Relationships and sex education (RSE) should be completely integrated into the curriculum at all levels of education, teachers said at the National Education Union’s annual conference in Bournemouth.
One teacher reported that Year 11 females at his school had been persuaded by their partners to share photographs of themselves, and this had shown flaws in how the school treated RSE.
Her students were being affected by pornography because it was “laced with sexist, heteronormative, racist and ableist tropes.”
She called it “damaging and degrading views towards women” and claimed it was perpetuated.
“We can’t ignore that many of the ideas of the types of sex children want to try after watching porn may be violent,” she said.
“We had a really horrible set of incidents in my school in last year’s Year 11,” claimed Jon Reddiford, a member of the group.
“I think it was going on for a long time before it started to emerge to staff that a number of the girls were taking explicit photos of themselves and sending it to their boyfriends, which later were being shared around.
As he said, “It later then emerged that some pressure was being put on the girls from their boyfriends to do this, and when we started unpicking it a little bit more that was definitely the case.”
According to him, the school had “frankly treated it as a behavior issue” and that, although this may have been the truth, “a bigger picture needed to be tackled”.
“The fact that these kind of images were easily available to 15 and 16-year-olds, and the fact that there wasn’t the space in school to discuss them in a way that is appropriate for teenagers… made it much harder for us to deal with it,” he said.
“We had to go back to square one, and also think about what we were doing with our Year 7s and Year 8s in terms of the RSE curriculum, so that this kind of thing, number one, hopefully wouldn’t happen again, and number two, could be dealt with in a way that didn’t involve disciplinary procedures,” he said.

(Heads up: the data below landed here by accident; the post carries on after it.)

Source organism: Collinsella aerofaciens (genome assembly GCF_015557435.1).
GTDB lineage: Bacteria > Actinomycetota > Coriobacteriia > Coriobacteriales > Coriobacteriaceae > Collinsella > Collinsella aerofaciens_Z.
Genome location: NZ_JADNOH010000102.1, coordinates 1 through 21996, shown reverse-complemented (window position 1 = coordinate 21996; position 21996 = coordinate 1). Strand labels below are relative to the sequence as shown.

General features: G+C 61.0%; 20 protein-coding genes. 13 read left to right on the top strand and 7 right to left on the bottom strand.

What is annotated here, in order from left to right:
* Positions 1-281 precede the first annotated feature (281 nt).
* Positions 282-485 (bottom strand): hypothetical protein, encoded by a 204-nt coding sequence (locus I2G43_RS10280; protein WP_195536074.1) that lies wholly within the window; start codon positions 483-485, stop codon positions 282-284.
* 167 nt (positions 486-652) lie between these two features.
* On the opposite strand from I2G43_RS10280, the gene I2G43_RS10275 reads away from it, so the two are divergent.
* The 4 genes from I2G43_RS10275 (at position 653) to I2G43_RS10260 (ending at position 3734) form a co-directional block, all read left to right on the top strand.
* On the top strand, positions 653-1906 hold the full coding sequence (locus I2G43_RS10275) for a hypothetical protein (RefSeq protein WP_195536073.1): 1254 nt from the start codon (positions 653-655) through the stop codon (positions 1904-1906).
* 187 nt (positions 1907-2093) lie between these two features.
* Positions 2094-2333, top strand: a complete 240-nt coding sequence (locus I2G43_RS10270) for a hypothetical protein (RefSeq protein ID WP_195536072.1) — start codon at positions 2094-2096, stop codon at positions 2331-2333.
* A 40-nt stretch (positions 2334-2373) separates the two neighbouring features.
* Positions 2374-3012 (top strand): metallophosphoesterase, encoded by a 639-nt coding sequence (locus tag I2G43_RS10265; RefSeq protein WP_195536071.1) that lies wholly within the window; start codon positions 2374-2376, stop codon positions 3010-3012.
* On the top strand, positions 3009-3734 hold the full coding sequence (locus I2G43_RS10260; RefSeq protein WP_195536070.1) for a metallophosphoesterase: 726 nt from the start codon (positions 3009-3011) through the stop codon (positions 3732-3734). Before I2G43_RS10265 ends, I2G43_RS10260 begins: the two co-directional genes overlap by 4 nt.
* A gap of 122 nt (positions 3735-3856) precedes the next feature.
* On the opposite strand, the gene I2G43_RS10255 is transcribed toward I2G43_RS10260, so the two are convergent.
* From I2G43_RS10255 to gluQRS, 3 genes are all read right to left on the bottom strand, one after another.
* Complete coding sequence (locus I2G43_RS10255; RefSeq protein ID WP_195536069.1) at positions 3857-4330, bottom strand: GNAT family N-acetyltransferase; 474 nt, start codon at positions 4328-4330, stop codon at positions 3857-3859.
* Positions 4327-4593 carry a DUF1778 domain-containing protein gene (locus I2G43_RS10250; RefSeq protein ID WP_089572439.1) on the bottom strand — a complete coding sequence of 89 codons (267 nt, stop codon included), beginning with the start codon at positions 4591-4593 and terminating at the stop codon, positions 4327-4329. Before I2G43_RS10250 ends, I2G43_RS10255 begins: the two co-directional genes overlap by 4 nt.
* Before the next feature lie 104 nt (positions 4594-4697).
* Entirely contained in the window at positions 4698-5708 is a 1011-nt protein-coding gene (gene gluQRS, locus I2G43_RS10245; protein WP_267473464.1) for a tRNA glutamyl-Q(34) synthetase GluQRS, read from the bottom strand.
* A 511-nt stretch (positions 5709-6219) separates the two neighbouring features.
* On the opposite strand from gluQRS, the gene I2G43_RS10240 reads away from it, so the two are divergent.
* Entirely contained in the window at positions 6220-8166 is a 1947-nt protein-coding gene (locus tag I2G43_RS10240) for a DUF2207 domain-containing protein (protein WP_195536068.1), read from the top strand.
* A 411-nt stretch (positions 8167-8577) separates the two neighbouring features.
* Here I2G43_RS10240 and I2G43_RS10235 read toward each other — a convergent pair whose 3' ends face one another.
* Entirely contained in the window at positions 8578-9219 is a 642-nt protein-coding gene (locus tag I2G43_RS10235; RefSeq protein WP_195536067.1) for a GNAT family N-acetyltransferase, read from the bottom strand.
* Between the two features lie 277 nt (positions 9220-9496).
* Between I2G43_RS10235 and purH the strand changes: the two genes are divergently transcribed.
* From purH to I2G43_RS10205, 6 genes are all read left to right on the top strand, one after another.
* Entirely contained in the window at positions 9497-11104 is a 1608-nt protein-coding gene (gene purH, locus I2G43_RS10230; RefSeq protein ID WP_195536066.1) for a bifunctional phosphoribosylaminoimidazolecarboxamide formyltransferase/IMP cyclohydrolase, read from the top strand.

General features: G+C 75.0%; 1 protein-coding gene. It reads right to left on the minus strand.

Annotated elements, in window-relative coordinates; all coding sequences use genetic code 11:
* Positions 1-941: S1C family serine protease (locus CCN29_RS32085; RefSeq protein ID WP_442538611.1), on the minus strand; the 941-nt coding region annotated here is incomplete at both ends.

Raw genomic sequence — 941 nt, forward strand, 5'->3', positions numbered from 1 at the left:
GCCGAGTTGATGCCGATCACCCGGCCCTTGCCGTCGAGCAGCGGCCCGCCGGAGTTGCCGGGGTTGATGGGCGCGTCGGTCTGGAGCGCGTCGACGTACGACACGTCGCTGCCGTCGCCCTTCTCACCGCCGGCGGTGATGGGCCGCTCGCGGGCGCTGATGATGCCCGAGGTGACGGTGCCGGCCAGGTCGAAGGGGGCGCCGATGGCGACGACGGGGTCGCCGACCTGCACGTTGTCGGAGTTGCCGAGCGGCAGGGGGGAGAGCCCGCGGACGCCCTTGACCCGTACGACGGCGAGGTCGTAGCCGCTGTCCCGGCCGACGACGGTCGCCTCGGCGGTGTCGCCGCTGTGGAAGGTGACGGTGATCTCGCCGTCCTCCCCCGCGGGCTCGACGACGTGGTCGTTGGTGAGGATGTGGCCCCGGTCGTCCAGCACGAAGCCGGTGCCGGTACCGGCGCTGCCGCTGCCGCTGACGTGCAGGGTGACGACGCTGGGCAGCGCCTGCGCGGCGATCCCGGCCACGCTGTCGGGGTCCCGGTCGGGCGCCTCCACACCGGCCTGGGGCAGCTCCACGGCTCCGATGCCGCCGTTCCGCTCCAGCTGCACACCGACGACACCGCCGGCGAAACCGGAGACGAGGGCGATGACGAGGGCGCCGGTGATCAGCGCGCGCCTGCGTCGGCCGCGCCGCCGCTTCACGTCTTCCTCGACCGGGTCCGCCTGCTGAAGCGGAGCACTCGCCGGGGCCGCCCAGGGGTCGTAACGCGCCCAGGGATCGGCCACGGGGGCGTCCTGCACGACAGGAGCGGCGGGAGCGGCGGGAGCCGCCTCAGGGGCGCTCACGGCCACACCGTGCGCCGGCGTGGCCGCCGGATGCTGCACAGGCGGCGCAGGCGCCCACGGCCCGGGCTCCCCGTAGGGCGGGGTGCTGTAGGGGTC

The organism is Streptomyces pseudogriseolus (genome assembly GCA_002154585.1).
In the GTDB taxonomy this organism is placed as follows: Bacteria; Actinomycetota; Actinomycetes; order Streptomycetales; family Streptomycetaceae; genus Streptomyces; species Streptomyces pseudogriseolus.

Over “the prevalence of pornography which shows the harmful and humiliating treatment of women,” the NEU expressed alarm.
On average, 90 percent of girls and 50 percent of boys said they or their friends had been emailed graphic images they didn’t want to view, according to an Ofsted assessment from 2021.
On the other hand, just half (51 percent) of 11th and 13th graders have watched pornographic material, according to the British Board of Film Classification, which released a study in 2019.
The National Union of Teachers (NEU) said that high-quality RSE should be provided by qualified workers and that students should have the opportunity to examine and oppose pornography.
The National Endowment for the Humanities (NEH) urged that incidents of sexual harassment, including online abuse and violence, be documented and reported on a regular basis to avoid abuse.
It’s critical, according to NEU general secretary Mary Bousted, that the public realizes that pornography is now “extremely freely accessible,” with a large percentage of kids accessing it through the internet or word-of-mouth.
According to her, young children may be exposed to pornographic material “by mistake” or “because of algorithms,” rather than on purpose.
“The majority of pornography projects a distorted view of sex and sexual relationships and it should be a matter of concern that mainstream sites regularly feature violent acts against women and girls, incest and racism,” she added.
There may be a lack of critical thinking or maturity in children and adolescents who are exposed to pornography.
According to Dr. Bousted, a “distorted view” of relationships among young people might put pressure on them.
“For many teenagers this is another source of intimidation, pressure and confusion.”